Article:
Found the compile problem - typo in the '#include' statements!!!

As the problem may be coming from the UDP request to the time server should I also be looking for an 0x22 returned by the W5100.readSnSR(I) as well as 0x17 & 0x1C?

Or any of the other returned codes defined in W5100.h for that matter?

The annoying thing is that I can't make this fault happen.

Are you using server or client code? If server, you may not be able to duplicate it, but I can. My challenge was caused by a port scanner. The port scanner was searching for open ports, but when it found one, it didn't close the connection, causing the loss of one socket. Four of those scans and you are DOOMED!

I presume that I’m using server code the ‘setup’ includes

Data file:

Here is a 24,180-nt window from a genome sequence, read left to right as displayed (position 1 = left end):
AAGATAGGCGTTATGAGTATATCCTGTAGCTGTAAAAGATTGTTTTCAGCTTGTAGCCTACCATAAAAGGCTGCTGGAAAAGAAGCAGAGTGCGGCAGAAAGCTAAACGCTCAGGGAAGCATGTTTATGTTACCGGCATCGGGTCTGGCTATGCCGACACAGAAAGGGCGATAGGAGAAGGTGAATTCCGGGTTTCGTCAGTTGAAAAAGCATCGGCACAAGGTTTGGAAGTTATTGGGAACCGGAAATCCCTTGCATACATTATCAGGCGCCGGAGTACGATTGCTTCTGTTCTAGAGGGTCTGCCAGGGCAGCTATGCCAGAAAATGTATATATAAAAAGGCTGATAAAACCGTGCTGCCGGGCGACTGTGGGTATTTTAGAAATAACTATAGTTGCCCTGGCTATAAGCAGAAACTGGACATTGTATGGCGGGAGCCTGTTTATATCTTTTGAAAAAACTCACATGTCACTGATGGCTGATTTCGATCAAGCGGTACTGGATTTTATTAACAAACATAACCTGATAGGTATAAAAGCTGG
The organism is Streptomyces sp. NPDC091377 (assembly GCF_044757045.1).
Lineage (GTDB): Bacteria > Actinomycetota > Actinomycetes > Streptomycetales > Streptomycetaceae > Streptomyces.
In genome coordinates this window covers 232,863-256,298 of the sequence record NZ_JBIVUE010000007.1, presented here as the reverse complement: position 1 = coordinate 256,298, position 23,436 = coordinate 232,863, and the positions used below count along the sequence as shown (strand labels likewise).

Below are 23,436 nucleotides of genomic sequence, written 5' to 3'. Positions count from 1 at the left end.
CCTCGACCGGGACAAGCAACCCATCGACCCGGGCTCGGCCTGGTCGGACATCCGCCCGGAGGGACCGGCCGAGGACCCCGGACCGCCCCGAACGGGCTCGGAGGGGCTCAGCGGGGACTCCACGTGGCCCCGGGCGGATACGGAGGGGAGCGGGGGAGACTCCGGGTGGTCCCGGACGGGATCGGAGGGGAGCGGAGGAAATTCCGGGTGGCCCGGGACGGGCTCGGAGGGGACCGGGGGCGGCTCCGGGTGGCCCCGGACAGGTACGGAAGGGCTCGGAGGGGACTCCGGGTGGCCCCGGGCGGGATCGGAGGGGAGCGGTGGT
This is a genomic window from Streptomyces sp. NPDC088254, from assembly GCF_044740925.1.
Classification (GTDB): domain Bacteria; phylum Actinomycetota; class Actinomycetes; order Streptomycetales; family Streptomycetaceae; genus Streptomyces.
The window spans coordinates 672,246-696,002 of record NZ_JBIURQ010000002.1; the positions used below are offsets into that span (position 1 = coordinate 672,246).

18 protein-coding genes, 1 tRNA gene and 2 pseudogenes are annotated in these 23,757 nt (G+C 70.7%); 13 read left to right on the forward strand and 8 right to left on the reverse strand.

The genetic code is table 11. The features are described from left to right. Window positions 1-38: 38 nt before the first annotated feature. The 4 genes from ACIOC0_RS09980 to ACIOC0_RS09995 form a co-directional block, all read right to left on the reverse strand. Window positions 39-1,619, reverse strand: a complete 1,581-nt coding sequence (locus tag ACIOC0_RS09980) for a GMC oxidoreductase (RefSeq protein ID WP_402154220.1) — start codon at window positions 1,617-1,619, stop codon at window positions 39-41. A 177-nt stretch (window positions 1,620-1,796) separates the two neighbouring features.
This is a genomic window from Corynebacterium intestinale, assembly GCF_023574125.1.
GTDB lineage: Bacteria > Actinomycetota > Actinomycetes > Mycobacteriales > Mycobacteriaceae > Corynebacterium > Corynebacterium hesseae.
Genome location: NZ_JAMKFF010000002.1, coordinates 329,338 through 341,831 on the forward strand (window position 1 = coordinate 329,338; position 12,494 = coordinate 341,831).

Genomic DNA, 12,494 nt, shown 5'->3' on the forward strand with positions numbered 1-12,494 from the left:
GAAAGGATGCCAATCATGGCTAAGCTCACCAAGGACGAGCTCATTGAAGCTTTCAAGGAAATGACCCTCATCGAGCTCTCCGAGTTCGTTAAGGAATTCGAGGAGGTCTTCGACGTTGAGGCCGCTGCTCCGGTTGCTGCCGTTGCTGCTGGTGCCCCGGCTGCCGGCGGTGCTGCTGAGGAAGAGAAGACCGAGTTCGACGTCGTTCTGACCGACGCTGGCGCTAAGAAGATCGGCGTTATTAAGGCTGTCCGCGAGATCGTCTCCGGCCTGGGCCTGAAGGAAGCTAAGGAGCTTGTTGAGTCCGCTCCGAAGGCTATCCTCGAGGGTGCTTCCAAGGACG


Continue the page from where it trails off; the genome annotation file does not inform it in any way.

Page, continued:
digitalWrite(ethernetChipSelectPin,HIGH); // make sure its off
// line start the Ethernet server
//Check presence of SD card
  if (!sd.begin(sdChipSelectPin));

and in the ‘loop’ I have

 // Ethernet outputs here
 // listen for incoming clients
  byte requestType;
  char c;
  client = server.available();
  if (client){   
    while (client.connected()){
      if (client.available()) {
        memset(fileRequest, 0 ,sizeof(fileRequest)); //clear the inputBuffer
        if (client.readBytesUntil('/',fileRequest,MAX_PAGE_NAME_LEN)){
          if (strcmp(fileRequest,"GET ") == 0){
          requestType = 1 ; //search for 'GET'
          }          else if (strcmp(fileRequest,"POST ") == 0){
          requestType = 2;  //search for 'POST'
        //gather what comes after the '/'
        memset(fileRequest, 0 ,sizeof(fileRequest)); //clear the inputBuffer
        //EofN = 0;
          if( client.find("") ){
            fileBufferLen = 0;
            *fileRequest = 0;
            while(fileBufferLen < MAX_PAGE_NAME_LEN ){
              c =;
              if( c == 0 ){
                fileBufferLen = 0;   // timeout returns 0 !
              else if((c == 32)||(c == 63)) {  // space character or ?